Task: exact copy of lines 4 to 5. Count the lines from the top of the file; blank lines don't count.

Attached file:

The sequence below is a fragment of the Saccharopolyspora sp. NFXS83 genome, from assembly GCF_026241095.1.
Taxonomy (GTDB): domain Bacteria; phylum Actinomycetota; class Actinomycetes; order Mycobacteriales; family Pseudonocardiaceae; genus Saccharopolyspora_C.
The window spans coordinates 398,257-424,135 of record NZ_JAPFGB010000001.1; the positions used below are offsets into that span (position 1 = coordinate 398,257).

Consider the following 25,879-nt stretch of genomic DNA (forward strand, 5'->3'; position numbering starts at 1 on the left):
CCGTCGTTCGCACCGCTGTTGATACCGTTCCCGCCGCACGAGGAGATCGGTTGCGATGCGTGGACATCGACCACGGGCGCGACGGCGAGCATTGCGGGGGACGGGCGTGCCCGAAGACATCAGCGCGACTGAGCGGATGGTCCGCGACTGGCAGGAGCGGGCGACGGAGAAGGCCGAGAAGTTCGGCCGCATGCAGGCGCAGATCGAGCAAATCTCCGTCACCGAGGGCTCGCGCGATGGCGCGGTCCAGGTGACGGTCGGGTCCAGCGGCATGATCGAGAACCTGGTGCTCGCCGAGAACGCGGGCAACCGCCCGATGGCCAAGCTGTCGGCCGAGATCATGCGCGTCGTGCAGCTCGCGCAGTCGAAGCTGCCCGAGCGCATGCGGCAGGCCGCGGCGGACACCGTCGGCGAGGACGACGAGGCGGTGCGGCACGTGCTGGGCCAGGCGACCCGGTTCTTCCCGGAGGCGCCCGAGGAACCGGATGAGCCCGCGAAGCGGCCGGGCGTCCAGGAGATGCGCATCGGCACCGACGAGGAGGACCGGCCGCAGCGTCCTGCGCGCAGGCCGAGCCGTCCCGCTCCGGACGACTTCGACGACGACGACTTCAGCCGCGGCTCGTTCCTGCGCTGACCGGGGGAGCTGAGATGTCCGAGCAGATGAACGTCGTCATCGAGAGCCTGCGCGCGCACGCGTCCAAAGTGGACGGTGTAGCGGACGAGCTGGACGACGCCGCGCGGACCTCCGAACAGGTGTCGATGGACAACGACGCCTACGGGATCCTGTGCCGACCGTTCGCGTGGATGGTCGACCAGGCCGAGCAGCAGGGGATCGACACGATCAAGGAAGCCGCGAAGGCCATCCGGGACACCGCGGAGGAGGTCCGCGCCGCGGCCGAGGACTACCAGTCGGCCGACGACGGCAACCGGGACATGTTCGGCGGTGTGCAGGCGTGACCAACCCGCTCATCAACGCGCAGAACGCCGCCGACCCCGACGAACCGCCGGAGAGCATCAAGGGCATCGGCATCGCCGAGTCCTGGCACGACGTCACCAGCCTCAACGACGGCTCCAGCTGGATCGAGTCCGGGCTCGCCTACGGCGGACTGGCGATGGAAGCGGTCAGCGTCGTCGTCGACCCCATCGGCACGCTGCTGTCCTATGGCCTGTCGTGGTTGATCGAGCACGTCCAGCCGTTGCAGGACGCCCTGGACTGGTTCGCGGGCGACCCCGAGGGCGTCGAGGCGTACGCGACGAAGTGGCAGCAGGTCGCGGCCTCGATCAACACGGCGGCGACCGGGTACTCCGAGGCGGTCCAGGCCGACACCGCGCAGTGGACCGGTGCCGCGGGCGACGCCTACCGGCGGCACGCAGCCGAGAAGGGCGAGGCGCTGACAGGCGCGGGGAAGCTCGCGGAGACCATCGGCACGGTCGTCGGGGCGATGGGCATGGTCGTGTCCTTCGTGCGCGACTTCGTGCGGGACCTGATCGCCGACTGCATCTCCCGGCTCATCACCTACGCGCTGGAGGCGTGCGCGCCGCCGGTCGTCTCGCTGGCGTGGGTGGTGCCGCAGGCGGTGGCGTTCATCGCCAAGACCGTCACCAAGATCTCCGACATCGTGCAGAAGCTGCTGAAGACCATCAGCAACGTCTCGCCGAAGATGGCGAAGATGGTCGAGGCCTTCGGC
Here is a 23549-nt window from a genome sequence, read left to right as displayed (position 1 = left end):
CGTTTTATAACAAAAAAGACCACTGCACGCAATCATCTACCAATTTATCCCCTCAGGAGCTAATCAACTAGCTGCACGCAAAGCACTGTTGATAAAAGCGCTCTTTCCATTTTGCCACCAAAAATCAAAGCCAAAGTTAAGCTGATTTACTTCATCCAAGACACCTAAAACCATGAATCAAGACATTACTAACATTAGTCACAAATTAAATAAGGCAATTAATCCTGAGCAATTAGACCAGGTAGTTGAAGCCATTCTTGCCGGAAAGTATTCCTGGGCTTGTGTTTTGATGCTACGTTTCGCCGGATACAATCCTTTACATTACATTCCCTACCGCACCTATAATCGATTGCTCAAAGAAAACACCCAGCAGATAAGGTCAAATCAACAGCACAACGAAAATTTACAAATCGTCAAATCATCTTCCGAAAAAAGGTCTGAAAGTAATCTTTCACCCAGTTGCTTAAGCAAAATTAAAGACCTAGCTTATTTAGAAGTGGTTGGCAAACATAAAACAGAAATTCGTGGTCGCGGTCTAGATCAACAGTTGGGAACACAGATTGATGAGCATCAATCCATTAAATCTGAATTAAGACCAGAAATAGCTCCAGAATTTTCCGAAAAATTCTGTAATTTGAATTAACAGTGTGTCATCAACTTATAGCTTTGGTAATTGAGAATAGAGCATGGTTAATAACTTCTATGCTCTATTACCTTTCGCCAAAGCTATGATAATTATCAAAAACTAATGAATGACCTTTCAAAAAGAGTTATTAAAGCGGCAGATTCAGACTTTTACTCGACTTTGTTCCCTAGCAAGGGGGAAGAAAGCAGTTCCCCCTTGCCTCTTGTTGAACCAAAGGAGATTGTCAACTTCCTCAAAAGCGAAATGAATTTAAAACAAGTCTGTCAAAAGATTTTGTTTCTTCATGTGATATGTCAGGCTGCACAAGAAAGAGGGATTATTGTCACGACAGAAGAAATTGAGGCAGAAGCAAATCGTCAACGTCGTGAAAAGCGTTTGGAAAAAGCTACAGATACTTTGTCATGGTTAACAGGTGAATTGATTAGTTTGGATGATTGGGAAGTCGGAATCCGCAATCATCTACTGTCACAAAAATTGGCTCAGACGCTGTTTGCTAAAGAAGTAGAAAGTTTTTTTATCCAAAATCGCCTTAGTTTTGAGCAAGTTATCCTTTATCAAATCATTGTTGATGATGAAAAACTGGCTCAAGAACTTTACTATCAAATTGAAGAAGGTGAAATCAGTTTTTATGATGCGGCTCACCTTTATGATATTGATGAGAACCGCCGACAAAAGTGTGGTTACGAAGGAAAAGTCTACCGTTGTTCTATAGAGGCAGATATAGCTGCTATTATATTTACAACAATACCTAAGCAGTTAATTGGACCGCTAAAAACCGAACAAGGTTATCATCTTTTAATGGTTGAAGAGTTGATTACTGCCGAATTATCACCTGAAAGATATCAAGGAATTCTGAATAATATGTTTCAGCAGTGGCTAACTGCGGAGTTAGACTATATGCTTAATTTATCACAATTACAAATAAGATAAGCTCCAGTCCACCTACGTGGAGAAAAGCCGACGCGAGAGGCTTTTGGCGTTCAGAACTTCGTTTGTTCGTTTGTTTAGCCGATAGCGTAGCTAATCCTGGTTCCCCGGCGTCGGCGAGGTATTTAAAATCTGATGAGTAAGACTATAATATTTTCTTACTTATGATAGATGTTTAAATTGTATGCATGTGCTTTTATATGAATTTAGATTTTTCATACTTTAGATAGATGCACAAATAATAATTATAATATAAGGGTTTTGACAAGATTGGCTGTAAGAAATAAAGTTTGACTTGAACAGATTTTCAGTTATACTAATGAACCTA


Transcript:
Consider the following 25,879-nt stretch of genomic DNA (forward strand, 5'->3'; position numbering starts at 1 on the left):
CCGTCGTTCGCACCGCTGTTGATACCGTTCCCGCCGCACGAGGAGATCGGTTGCGATGCGTGGACATCGACCACGGGCGCGACGGCGAGCATTGCGGGGGACGGGCGTGCCCGAAGACATCAGCGCGACTGAGCGGATGGTCCGCGACTGGCAGGAGCGGGCGACGGAGAAGGCCGAGAAGTTCGGCCGCATGCAGGCGCAGATCGAGCAAATCTCCGTCACCGAGGGCTCGCGCGATGGCGCGGTCCAGGTGACGGTCGGGTCCAGCGGCATGATCGAGAACCTGGTGCTCGCCGAGAACGCGGGCAACCGCCCGATGGCCAAGCTGTCGGCCGAGATCATGCGCGTCGTGCAGCTCGCGCAGTCGAAGCTGCCCGAGCGCATGCGGCAGGCCGCGGCGGACACCGTCGGCGAGGACGACGAGGCGGTGCGGCACGTGCTGGGCCAGGCGACCCGGTTCTTCCCGGAGGCGCCCGAGGAACCGGATGAGCCCGCGAAGCGGCCGGGCGTCCAGGAGATGCGCATCGGCACCGACGAGGAGGACCGGCCGCAGCGTCCTGCGCGCAGGCCGAGCCGTCCCGCTCCGGACGACTTCGACGACGACGACTTCAGCCGCGGCTCGTTCCTGCGCTGACCGGGGGAGCTGAGATGTCCGAGCAGATGAACGTCGTCATCGAGAGCCTGCGCGCGCACGCGTCCAAAGTGGACGGTGTAGCGGACGAGCTGGACGACGCCGCGCGGACCTCCGAACAGGTGTCGATGGACAACGACGCCTACGGGATCCTGTGCCGACCGTTCGCGTGGATGGTCGACCAGGCCGAGCAGCAGGGGATCGACACGATCAAGGAAGCCGCGAAGGCCATCCGGGACACCGCGGAGGAGGTCCGCGCCGCGGCCGAGGACTACCAGTCGGCCGACGACGGCAACCGGGACATGTTCGGCGGTGTGCAGGCGTGACCAACCCGCTCATCAACGCGCAGAACGCCGCCGACCCCGACGAACCGCCGGAGAGCATCAAGGGCATCGGCATCGCCGAGTCCTGGCACGACGTCACCAGCCTCAACGACGGCTCCAGCTGGATCGAGTCCGGGCTCGCCTACGGCGGACTGGCGATGGAAGCGGTCAGCGTCGTCGTCGACCCCATCGGCACGCTGCTGTCCTATGGCCTGTCGTGGTTGATCGAGCACGTCCAGCCGTTGCAGGACGCCCTGGACTGGTTCGCGGGCGACCCCGAGGGCGTCGAGGCGTACGCGACGAAGTGGCAGCAGGTCGCGGCCTCGATCAACACGGCGGCGACCGGGTACTCCGAGGCGGTCCAGGCCGACACCGCGCAGTGGACCGGTGCCGCGGGCGACGCCTACCGGCGGCACGCAGCCGAGAAGGGCGAGGCGCTGACAGGCGCGGGGAAGCTCGCGGAGACCATCGGCACGGTCGTCGGGGCGATGGGCATGGTCGTGTCCTTCGTGCGCGACTTCGTGCGGGACCTGATCGCCGACTGCATCTCCCGGCTCATCACCTACGCGCTGGAGGCGTGCGCGCCGCCGGTCGTCTCGCTGGCGTGGGTGGTGCCGCAGGCGGTGGCGTTCATCGCCAAGACCGTCACCAAGATCTCCGACATCGTGCAGAAGCTGCTGAAGACCATCAGCAACGTCTCGCCGAAGATGGCGAAGATGGTCGAGGCCTTCGGC